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My name is Doris Brown and I'm a co-founder of the Northeast Action Collective, NAC for short, and on June the 25th of 2021 our grassroots groups along with Texas houses, filed a Title VI against the General Land Office. We filed this because of the historic discrimination of Black and Brown communities.

We have flooded, our communities have flooded and we still are at risk. No one seems to address this and this has become a growing concern in the Black and Brown communities. We found out that we do not recover at the same rate as other communities and this is kind of distressing because this other quality of life has been changed.

We no longer are able to walk out our houses when we have... and it does not need to be a flood or hurricane or anything serious like that. It could just be a hard rain. And we were just, we were just fed up with it. We wanted it addressed and we want it addressed directly. We want it to stop flooding.

Our children want to be able to not walk in stagnant water, trying to catch the bus. Our seniors didn't want to continue let their lift rides go because they weren't able to get to their buses.

On March the fourth, we received a ruling, sustaining our allegations of racial discrimination by the State of Texas General Land Office and directed the GLO to remedy unlawful actions,,, historic unlawful actions.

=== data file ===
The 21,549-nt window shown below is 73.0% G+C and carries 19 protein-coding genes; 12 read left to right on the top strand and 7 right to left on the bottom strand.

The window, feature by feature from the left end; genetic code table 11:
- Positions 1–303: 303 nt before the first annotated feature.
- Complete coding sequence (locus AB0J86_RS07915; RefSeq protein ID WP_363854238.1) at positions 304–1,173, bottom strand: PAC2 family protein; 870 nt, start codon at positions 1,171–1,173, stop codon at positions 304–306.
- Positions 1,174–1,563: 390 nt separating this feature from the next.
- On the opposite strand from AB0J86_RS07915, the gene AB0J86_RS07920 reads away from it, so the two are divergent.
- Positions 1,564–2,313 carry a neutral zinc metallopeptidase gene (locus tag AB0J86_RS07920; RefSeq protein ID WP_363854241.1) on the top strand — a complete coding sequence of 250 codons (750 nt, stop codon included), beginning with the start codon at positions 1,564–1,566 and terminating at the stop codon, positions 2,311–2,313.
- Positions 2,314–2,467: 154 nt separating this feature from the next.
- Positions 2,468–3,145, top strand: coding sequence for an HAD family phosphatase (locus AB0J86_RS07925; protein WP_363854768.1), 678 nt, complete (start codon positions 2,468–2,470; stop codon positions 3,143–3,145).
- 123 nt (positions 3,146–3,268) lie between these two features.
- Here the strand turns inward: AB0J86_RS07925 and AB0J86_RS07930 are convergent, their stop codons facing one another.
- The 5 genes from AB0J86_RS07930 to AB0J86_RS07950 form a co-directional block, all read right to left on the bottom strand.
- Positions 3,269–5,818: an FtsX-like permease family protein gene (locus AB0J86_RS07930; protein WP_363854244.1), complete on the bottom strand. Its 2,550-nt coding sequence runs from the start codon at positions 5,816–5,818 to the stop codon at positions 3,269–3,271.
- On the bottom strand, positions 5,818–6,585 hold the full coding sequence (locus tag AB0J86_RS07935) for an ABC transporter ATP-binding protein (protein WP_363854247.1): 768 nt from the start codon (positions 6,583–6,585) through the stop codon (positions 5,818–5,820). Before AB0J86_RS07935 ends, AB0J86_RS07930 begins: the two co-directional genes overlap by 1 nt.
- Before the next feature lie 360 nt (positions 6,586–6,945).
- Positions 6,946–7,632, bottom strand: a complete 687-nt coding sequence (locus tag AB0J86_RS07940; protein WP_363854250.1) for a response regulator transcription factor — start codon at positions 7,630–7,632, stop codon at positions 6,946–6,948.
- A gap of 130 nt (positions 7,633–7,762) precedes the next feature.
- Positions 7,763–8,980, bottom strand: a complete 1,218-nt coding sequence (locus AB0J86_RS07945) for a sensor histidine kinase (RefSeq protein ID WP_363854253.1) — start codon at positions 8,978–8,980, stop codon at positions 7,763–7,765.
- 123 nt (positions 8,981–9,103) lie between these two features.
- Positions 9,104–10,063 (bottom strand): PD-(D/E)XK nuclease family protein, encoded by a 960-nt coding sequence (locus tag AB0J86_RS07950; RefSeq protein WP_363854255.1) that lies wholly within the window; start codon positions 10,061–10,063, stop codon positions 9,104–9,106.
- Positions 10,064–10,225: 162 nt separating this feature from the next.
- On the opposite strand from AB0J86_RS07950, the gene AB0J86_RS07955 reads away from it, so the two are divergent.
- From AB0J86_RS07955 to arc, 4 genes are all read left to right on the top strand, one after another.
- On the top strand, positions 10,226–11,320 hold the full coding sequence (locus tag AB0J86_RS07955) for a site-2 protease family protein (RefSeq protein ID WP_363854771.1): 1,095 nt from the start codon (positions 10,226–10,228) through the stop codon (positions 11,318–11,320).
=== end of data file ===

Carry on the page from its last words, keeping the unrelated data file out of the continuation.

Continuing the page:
So in other words, HUD found the GLO guilty of discrimination against Black and Brown communities.

It found that we're steadly being discriminated on the basis of our race and our color. It just, it just begs them, the fact that we have historically been disinvested in our communities and neighborhoods. Even though we are grassroots groups, we feel justified by the findings of HUD.

Texas Housers raised the objection to aspects of the plan for administering the program GLO developed in 2020, GLO announced the allocations in 2021, and it was discriminating against Black and Brown communities. So Texas Housers, along with the Northeast Action Collective clearly objected to it and we pointed out clearly pointed out discriminatory criteria in the process.

With the HUD new findings we are in hopes that we can get this problem solved. We can get this discrimination put behind us. We can get our neighborhood infrastructure abated so that we will not have to flood. We are tired of flooding.

This is historic in itself moment for us because we have been fighting this fight for over four years and we are just... we just realized that we're just not going to stop until something good happens in our neighborhoods, until our kids don't have to walk through water.

We have been raised in this fight for change.

We want equity in our neighborhoods. We want to be not thought of as expendable neighborhoods anymore and we are proud and glad for this ruling because it shines a light in a dark place, the historic disinvestment of Black and Brown communities.

Thank you.